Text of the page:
TM: Yeah, one of four to condemn President Trump’s recent comments about the Democratic congresswomen, and you’ve taken other votes against the wall and the shutdown. Do you feel like President Trump’s Republican party doesn’t have a place for you?

WH: I think the Republican party is a broad party that should appeal to people of all stripes in the United States of America. It’s bigger than just one individual. And the Republican party that I’m looking forward to continuing to grow is the party that realizes the way we solve problems is empowering people, not empowering the government. I think it’s interesting, people are saying I’m retiring. I’m not retiring. I’m 41 years old. I’m looking forward to continuing to serve, just in a different way.

TM: But you are leaving Congress-

WH: Sure.

TM: So talking about a Republican party that appeals to more people and more kinds of people, the day you leave Congress—unless other people are elected who have your same profile—the Republicans in the House will not have a single African American, the Republicans in the House will not have one of those four people who voted to condemn President Trump’s remarks, the Republicans in the House won’t have a person who goes on TV to talk about the border and-

WH: I’m going to interrupt you there. That’s why I’m working to get more people like me into running for office and elected. So that’s the plan. That’s the goal. And you don’t have to do those things as a member of Congress. So that’s what I’m excited about doing.

TM: Joe Straus told me you were probably the only Republican who could win the 23rd. Is he going to be right?

WH: I hope he’s not right, and I don’t want to be the only Republican that can hold the 23rd. I want to make sure that the Republican brand is a brand that resonates in a place like the 23rd Congressional District of Texas. I’m sure there’s going to be a number of conversations and people that are interested. I’ve already had a conversation with someone who’s really exciting, and like I said, my goal is to not be the only Republican to be able to hold that seat.

TM: So you’re also talking about essentially creating a broad national political movement centered around making the Republican party a little more like you and maybe a little less like—

WH: A little bit more like me. Yeah, a little bit more like me.

TM: So are you going to be forming some kind of political action committee?

WH: We are outlining and working through the details on the way we achieve these goals that I’ve outlined. I’ve said this before. If the Republican party in Texas doesn’t start looking like Texas, there won’t be a Republican party in Texas. And I can say the same thing about America. If the Republican party in America doesn’t start looking like America, we won’t have a Republican party in America. The two largest growing groups of voters are minorities and young people, and we need to be making sure we have a message that resonates with them, and we need to do a better job doing that. 

TM: I know that you’re talking about going and trying to elect more primary candidates that are like you, but I feel like a lot of people are going to find what you just said to be a bit discordant with the fact that you’re leaving Congress. You’ve been an important part of the Republican party looking more like America and Texas and pressing issues-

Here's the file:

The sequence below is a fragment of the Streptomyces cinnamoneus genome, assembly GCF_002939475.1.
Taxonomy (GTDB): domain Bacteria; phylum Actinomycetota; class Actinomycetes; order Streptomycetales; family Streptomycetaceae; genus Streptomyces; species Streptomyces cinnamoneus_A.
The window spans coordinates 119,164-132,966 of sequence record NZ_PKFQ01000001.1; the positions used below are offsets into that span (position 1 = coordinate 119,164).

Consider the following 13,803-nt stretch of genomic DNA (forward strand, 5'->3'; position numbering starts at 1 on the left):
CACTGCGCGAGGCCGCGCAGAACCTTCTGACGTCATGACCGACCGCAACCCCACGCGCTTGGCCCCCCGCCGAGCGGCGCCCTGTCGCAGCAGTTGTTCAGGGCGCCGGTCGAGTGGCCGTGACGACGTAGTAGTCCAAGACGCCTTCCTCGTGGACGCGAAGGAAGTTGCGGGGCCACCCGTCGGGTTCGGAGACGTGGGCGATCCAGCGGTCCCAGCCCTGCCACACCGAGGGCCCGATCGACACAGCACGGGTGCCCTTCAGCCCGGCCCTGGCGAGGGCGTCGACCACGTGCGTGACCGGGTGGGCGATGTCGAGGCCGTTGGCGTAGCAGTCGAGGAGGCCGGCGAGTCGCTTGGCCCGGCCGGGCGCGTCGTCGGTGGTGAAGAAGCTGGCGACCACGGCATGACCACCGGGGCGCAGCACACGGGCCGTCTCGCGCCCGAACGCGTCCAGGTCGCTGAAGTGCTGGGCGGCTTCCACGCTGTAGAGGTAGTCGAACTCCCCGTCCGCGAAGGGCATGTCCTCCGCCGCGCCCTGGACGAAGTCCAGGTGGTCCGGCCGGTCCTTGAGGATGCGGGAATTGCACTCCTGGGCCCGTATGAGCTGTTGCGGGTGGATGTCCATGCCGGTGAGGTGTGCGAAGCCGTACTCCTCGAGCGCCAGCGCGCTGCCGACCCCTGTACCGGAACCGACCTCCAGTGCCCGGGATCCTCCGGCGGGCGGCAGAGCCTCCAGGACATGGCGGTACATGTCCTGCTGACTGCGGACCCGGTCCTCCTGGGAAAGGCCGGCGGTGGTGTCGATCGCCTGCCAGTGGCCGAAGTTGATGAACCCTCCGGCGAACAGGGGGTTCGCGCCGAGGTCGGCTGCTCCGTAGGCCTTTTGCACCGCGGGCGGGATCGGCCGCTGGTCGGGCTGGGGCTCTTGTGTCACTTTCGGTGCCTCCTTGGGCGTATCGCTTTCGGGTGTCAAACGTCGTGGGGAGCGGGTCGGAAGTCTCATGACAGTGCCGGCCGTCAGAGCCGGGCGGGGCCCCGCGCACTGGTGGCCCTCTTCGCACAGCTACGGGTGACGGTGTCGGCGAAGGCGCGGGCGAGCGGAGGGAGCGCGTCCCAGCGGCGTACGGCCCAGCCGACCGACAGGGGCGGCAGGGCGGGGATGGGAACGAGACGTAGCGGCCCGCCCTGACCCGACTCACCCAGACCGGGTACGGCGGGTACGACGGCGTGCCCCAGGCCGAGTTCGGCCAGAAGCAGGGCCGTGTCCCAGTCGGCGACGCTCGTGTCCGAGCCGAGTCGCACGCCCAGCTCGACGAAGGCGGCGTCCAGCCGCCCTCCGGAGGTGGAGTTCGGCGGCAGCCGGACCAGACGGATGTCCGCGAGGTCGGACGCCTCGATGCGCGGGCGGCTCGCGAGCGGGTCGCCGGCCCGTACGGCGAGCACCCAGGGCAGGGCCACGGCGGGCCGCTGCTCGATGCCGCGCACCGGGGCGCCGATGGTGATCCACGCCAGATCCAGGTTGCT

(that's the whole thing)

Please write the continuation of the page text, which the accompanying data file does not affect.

WH: Just because I’m not part of Congress doesn’t mean I’m not part of the Republican party. I have found it interesting that people are taking that perspective because, guess what? There are people that have never been in government that have an influence in politics and party activities, right? You don’t have to be just a member of Congress in order to have an impact, you’ve got to have a willingness to work hard, you’ve got to have an ability to communicate ideas. Those things are not going to change, regardless of what my position may or may not be.

TM: You’ve been traveling and scheduling trips to New Hampshire, Iowa, and South Carolina. Those are early presidential primary states. Are you laying the groundwork for a 2024 presidential run? What you’ve said about trying to help out candidates nationwide feels like what someone exploring a presidential run would not.

WH: I am not going to run in 2020. My goal is to help other folks, other candidates in the 2020 election.

TM: Yeah, but 2024, you might run for some office?

WH: Look, I’m about to turn 42 years old, I’m sure this is probably not the last time I run for elected office. Who knows? I’m looking forward to helping great people, like I said, like Wesley Hunt, and staying involved in technology and national security. If opportunities arise, we’ll evaluate them as they come.

TM: You have said in the past that you’re planning to vote for President Trump. Is that still something you’re planning to do?

WH: I’ve always said my plan is to vote for the Republican nominee.

TM: But you didn’t vote for President Trump in 2016, is that correct?

WH: I did not.

TM: Since you’re planning to vote for him now, does that mean that he’s exceeded your expectations?

WH: Well, my plan is to vote for the Republican nominee because I believe our principles on empowering people not government and focus on supporting free markets and not socialism. I think these are the things that are going to make our country successful.

TM: But you didn’t do that in 2016. You didn’t vote for the Republican-

WH: Yeah, because I had the opportunity to vote for [ex-CIA operative Evan McMullin], someone who had my back when we were in the back alleys of Pakistan.

TM: So if Evan runs again, would you consider not voting for the President?

WH: Those elections are, what, fifteen months away?

 

This interview has been lightly edited for clarity and length.